Prosecutors brought first-degree murder and 15 other charges against a man accused of opening fire at a victory rally for Quebec's newly-elected premier, killing one person and wounding another.
The suspect, identified as Richard Henry Bain, 62, was arrested at a rally for Pauline Marois.
Marois was speaking to excited supporters near midnight Tuesday when the shooter, dressed in what appeared to be a bathrobe and face mask and armed with two guns, opened fire just outside the building.
He then set a small fire at the Montreal concert hall's back door, police said.
Marois' security team hustled her off stage. She was not injured, but one person died and another was wounded, according to police.
Bain had a brief first appearance in court Thursday, but did not enter a plea, said Jean Pascal Boucher, spokesman for the director of criminal and prosecutions in Quebec. Bain's next court appearance is set for October 11.
Charges against Bain include one count of first-degree murder, three counts of attempted murder and one count each of aggravated assault and arson, Boucher said.
Prosecutor Eliane Perreault said three other weapons were found in a car and many more were located at the suspect's home.
Police said they were trying to determine whether Marois was the intended target.
While it's not clear what the motive for the attack may have been, the man shouted "The English are waking up!" in French as he was being taken to a police cruiser, according to reports.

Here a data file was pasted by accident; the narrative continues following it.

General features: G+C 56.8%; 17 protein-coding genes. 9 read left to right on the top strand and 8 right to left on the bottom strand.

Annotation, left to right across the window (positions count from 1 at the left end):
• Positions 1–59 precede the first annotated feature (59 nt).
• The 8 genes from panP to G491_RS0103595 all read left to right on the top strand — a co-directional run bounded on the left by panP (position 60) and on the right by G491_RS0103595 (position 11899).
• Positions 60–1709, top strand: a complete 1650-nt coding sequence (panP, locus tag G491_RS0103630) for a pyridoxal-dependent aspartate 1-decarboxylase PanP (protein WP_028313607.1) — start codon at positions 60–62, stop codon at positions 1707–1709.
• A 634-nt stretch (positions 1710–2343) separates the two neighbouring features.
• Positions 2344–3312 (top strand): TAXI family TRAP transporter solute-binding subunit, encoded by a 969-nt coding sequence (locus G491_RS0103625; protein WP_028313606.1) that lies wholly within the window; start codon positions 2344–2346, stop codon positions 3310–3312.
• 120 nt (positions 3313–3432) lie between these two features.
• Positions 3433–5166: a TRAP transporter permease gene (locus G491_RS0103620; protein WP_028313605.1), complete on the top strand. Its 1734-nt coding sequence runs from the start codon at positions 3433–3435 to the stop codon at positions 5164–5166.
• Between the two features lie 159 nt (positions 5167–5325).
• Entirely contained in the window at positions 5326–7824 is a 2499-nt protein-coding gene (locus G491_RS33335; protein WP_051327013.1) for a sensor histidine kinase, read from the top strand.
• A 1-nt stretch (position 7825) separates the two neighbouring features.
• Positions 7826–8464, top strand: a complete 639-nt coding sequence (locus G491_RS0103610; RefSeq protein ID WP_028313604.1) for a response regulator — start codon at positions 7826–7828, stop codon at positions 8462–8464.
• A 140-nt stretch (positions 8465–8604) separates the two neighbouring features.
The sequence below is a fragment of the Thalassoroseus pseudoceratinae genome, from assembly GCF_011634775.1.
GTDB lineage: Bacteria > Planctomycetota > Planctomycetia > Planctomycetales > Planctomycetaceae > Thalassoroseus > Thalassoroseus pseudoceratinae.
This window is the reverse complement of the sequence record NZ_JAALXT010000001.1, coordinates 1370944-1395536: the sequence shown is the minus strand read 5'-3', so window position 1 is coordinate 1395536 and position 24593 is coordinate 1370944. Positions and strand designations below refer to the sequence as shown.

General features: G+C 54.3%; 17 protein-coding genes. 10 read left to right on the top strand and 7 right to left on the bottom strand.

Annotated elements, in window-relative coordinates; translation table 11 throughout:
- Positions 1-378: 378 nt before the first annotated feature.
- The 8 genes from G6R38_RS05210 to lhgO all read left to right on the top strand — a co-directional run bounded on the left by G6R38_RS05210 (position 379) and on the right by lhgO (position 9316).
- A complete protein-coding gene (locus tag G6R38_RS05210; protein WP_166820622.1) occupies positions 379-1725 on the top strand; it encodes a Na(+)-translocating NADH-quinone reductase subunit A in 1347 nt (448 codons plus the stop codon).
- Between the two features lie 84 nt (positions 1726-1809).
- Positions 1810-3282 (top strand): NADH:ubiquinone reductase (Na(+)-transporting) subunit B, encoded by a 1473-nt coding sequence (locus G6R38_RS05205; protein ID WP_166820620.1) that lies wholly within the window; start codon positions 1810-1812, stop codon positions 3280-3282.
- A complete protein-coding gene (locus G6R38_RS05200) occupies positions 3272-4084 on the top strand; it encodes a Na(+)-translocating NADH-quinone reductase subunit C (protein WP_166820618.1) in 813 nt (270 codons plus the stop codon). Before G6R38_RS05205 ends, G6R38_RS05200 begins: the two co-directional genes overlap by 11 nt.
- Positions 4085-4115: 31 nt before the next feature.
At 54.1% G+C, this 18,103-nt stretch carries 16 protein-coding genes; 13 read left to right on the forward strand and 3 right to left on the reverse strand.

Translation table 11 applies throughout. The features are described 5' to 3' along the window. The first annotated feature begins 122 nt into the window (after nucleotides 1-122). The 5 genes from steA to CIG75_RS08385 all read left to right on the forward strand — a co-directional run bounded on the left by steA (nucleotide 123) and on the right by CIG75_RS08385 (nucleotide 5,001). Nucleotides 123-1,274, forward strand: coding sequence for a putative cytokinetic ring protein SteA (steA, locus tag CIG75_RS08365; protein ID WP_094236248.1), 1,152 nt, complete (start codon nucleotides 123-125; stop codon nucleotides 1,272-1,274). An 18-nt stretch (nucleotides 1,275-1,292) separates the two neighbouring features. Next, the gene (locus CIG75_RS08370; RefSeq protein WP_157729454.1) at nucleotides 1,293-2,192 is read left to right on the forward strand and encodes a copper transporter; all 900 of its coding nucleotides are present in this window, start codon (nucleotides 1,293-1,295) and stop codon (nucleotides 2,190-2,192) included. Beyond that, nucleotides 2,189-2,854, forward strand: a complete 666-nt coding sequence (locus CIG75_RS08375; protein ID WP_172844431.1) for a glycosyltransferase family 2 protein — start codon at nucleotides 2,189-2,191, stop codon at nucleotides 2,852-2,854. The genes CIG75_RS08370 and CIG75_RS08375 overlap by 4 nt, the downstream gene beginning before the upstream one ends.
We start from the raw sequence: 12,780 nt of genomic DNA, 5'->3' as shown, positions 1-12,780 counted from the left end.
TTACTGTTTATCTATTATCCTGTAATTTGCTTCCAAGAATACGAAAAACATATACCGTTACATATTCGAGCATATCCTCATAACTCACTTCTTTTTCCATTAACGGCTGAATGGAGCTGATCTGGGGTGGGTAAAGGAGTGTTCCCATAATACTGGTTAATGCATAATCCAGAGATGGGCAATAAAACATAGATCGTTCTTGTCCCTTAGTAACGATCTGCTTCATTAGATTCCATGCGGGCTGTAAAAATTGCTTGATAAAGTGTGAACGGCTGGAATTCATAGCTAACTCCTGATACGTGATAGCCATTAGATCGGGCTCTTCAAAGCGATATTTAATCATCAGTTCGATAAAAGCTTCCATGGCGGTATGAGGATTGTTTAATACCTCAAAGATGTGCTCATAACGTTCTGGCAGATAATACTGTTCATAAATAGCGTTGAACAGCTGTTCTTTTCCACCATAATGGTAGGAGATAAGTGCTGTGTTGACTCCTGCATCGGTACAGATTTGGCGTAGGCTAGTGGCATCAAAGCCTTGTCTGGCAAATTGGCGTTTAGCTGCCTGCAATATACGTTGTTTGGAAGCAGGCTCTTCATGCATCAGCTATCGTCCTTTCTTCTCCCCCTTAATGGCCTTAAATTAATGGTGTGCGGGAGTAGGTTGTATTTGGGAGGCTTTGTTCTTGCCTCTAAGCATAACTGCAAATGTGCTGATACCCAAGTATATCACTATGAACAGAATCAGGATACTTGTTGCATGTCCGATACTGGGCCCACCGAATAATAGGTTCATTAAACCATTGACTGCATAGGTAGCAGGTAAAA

Marois' party, Parti Quebecois, wants the French-speaking province to secede from Canada and become its own country.
Marois and her party defeated the incumbent Liberal party in the elections, unseating longtime premier Jean Charest and making her the province's first female leader.
Quebec voters first elected a separatist government in 1976, and since that time the province has quarreled with the English-speaking majority in the rest of Canada over its position in the country.
Quebec voters have twice rejected referendums supporting sovereignty for the province, the last time in a closely contested 1995 vote, said Antonia Maioni, a political science professor at McGill University in Montreal.
The issue seemed to fade after that loss and the 2003 election of Charest as premier, and was not the central issue in the election that vaulted Marois to power, Maioni said.
"Sovereignty played (a role), but I wouldn't say it was the ballot box issue in this election," Maioni said.
During her victory speech, Marois called for unity and told English-speaking Quebec residents that their rights would be respected, CBC reported.